News

Ghent’s birthday party was a blast. The Town of Ghent continued to celebrate its 200 years as a municipality Saturday, October 13 with a music, history, food, a parade and fireworks. Most of the day’s events took place at the Ghent Town Highway Garage on Garage Place Road. Though rain showers arrived on and off all day, there was a break in the weather as the parade proceeded up Route 66 and skies were clear for fireworks at 7 p.m. Saturday. Photo by David Lee

What’s playing? Film fest fills Chatham’s silver screen

CHATHAM—Just as the holiday catalogues start to drop into the mailbox, so too comes the catalogue for FilmColumbia, chock full of gifts for the moviegoer.

Every film and event are described online too, at filmcolumbia.org, where filmgoers buy their tickets.

But as with books, some viewers like to page through the hard copy, with films cross-referenced by venue, schedule and price. Easier then, perhaps, to catch a theme, or see a trend: Are there a lot of films this year that tell the stories of children and young adults? A second pass finds 17 such films, among some 56 that the festival presents in this, its 19th year. Read more…

Now he’s a road hog?

COPAKE—Though it is a public road owned by the Town of Copake, Lackawanna has become a road less traveled since Salvatore Cascino took it upon himself to close it.

Mr. Cascino, 78, of Larchmont, Westchester County is a convicted felon who has spent the past 20 years amassing violations of federal, state and town laws for illegal dumping, building, paving and excavating at a place he calls Copake Valley Farm, along the east side of Route 22.

Less than a mile long, Lackawanna Road runs between Weed Mine Road on the east end and State Route 22 on the west. Mr. Cascino owns the land on both sides of the road. Read more…

Palatine Heritage Days evoke Germantown’s origins

GERMANTOWN–The school district’s Palatine Heritage Days are a themed two-day program developed by Germantown Historian Susan Raab, a Germantown School District teacher, and funded by the Germantown History Department in commemoration of the arrival of the Palatines in October 1710. This year’s theme is river ecology.

The inception of the program came on the heels of the town’s 300th anniversary of European settlement in 2010. With the sun shining and cool autumn temperatures Mary Mitchell’s 3rd grade class listens to the instruction being given by Barry Keegan in seining. Learning about and helping make fishing nets was an essential job for Palatines including the children.

The program does more than commemorate the Palatine immigrants’ arrival from Germany, some with stops in between. Most importantly it’s “an opportunity for learning in conjunction with science, ecology, art, math, music and conservation or anything else the kids can connect with,” said Ms. Raab. Read more…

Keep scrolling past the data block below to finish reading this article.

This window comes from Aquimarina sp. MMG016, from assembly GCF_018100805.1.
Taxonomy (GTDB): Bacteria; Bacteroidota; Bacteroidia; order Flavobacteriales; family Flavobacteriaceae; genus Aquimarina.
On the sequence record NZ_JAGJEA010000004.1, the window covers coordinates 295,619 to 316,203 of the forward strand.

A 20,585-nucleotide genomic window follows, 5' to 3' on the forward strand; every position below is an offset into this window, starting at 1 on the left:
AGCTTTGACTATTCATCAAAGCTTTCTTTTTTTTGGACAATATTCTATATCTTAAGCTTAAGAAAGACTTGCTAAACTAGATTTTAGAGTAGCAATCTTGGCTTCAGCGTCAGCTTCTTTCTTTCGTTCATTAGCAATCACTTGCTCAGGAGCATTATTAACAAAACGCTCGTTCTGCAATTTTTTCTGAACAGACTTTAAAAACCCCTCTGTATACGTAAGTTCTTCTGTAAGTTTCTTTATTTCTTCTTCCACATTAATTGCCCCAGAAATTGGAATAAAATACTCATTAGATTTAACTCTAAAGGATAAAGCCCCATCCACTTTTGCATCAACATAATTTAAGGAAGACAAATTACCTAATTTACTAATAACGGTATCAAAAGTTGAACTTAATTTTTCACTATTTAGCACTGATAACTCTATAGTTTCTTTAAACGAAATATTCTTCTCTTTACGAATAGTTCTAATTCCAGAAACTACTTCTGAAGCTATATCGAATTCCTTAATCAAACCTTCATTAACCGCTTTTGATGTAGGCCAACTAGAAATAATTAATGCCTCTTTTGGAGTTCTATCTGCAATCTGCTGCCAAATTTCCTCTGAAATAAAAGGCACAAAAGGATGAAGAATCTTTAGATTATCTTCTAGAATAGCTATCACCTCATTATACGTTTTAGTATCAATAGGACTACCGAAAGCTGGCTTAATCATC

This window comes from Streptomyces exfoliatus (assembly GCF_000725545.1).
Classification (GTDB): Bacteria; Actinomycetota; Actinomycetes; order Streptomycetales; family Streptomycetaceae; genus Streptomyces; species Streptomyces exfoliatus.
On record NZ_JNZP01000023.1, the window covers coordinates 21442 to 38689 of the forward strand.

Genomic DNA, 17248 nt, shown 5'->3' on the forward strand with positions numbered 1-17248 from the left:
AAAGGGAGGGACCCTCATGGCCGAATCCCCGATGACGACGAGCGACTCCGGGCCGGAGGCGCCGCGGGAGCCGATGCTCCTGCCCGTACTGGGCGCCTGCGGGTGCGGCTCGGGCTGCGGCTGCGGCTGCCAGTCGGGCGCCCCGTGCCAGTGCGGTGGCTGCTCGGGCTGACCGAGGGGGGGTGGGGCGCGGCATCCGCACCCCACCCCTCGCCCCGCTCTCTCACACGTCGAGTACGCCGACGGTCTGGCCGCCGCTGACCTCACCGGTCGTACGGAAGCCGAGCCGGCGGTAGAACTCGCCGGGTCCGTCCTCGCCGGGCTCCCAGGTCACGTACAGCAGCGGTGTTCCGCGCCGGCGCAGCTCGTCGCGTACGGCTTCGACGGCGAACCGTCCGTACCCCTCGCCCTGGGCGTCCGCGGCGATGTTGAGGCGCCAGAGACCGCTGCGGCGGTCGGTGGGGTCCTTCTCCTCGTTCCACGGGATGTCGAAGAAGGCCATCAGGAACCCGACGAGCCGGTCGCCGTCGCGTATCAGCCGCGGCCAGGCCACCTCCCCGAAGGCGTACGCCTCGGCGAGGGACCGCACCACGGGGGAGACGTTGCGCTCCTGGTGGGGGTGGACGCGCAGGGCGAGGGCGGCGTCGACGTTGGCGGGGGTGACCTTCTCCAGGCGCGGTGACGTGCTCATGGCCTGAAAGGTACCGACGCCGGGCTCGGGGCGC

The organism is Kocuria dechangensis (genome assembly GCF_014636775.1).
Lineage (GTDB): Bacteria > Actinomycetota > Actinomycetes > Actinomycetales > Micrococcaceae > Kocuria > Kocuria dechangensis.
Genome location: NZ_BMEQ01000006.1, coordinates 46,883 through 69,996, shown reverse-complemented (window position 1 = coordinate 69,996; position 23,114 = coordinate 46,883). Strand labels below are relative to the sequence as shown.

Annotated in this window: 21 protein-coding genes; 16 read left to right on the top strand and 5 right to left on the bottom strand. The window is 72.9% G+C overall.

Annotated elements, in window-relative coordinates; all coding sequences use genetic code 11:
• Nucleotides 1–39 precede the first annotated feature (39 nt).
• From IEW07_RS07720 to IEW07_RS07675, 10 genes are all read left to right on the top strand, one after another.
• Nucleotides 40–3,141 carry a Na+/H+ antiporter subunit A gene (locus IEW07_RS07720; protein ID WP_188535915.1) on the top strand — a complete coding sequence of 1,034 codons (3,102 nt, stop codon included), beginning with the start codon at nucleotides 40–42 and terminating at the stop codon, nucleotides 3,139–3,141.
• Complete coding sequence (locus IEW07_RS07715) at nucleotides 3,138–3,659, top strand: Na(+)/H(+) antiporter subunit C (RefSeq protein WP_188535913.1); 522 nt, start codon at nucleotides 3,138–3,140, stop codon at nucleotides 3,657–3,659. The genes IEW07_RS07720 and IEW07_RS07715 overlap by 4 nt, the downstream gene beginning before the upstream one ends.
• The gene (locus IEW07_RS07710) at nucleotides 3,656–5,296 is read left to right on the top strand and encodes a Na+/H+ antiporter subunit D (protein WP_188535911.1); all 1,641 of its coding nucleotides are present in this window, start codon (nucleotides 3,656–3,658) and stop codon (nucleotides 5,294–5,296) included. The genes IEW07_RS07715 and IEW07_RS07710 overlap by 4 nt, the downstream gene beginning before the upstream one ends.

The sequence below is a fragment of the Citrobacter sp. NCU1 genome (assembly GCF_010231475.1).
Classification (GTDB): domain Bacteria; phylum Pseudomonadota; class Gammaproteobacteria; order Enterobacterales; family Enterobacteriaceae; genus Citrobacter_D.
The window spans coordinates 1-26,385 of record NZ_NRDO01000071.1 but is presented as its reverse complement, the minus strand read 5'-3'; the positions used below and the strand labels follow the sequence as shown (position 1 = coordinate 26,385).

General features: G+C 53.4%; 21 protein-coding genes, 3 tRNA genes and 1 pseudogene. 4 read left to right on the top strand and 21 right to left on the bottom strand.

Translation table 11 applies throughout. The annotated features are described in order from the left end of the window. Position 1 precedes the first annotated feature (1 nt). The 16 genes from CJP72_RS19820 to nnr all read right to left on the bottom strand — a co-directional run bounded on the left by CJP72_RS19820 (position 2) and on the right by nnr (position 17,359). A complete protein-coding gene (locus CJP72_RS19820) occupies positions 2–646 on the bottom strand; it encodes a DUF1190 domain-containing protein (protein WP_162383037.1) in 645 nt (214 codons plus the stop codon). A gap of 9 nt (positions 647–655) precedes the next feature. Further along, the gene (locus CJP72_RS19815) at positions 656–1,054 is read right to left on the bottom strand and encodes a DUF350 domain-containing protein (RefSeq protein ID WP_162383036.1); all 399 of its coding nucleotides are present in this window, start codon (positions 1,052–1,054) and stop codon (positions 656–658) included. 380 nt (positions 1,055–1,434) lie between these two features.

G’town committee obtains Amtrak documents

GERMANTOWN—The Germantown Waterfront Advisory Committee has released years of reports on Amtrak incidents along the Germantown shoreline.

In June, the committee submitted a Freedom of Information Act request to Amtrak asking for all information relating to safety incidents at the two public grade crossings at Germantown’s Ernest R. Lasher, Jr. Memorial Park and Cheviot Park. The committee also sought incidents along the right-of-way, which in Germantown runs along the town’s entire shoreline on the Hudson River. The committee requested data from 2010 to the present in connection with its concerns about the railroad’s plan for new fences to limit shoreline access.

The committee said in a release that in August it received more than 200 pages of records. During this eight-and-a-half-year period, 24 reports related to incidents along the right-of-way, and 19 reports to malfunctions at the grade crossings. Of the 24 right-of-way reports, five were additional or duplicate reports, leaving 19 separate right-of-way incidents. The full set of documents received by the committee is online at http://gatesgate.org/amtrak-foia-request-and-response/. Read more…

Hillsdale agrees to extend Farmers Market season

HILLSDALE–The Town Board passed several resolutions at its monthly meeting this week. A request by the Farmers Market Committee to extend the season an additional eight weeks through to December 21 generated the most discussion.

The Farmers Market has operated in the Harvest Barn at Roe Jan Park for four years and its season traditionally runs for 23 weeks from the last week in May to the end of October. Committee spokesman Ron Bixby admitted that extending the market into the winter months of November and December is a “risky venture” but noted that 12 vendors have signed on.

Discussion focused on how much to charge the market for the additional weeks and whether to consider it a “fee” or “donation.” According to Mr. Bixby, the market “contributed” $500 to the town for the 23 weeks. Read more…